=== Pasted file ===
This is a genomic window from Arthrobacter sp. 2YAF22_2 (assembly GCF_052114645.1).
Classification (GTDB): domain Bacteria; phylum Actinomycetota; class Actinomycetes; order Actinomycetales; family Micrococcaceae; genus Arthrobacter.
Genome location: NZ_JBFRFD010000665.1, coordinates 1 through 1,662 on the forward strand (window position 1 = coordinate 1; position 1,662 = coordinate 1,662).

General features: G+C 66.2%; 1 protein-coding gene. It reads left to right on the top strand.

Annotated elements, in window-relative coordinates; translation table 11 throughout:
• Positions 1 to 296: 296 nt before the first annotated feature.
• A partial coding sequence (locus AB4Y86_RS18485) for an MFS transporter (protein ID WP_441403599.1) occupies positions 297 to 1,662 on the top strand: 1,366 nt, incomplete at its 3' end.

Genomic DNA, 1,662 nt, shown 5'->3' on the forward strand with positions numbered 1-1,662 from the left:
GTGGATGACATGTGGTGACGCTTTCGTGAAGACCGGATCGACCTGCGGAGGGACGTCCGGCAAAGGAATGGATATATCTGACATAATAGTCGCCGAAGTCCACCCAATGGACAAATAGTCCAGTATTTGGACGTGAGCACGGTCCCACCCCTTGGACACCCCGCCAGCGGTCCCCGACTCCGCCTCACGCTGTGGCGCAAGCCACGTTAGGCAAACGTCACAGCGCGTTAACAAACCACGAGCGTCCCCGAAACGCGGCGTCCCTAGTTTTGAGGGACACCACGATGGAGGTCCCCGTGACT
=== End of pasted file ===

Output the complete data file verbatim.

This is a genomic window from Arthrobacter sp. 2YAF22_2 (assembly GCF_052114645.1).
Classification (GTDB): domain Bacteria; phylum Actinomycetota; class Actinomycetes; order Actinomycetales; family Micrococcaceae; genus Arthrobacter.
Genome location: NZ_JBFRFD010000665.1, coordinates 1 through 1,662 on the forward strand (window position 1 = coordinate 1; position 1,662 = coordinate 1,662).

General features: G+C 66.2%; 1 protein-coding gene. It reads left to right on the top strand.

Annotated elements, in window-relative coordinates; translation table 11 throughout:
• Positions 1 to 296: 296 nt before the first annotated feature.
• A partial coding sequence (locus AB4Y86_RS18485) for an MFS transporter (protein ID WP_441403599.1) occupies positions 297 to 1,662 on the top strand: 1,366 nt, incomplete at its 3' end.

Genomic DNA, 1,662 nt, shown 5'->3' on the forward strand with positions numbered 1-1,662 from the left:
GTGGATGACATGTGGTGACGCTTTCGTGAAGACCGGATCGACCTGCGGAGGGACGTCCGGCAAAGGAATGGATATATCTGACATAATAGTCGCCGAAGTCCACCCAATGGACAAATAGTCCAGTATTTGGACGTGAGCACGGTCCCACCCCTTGGACACCCCGCCAGCGGTCCCCGACTCCGCCTCACGCTGTGGCGCAAGCCACGTTAGGCAAACGTCACAGCGCGTTAACAAACCACGAGCGTCCCCGAAACGCGGCGTCCCTAGTTTTGAGGGACACCACGATGGAGGTCCCCGTGACT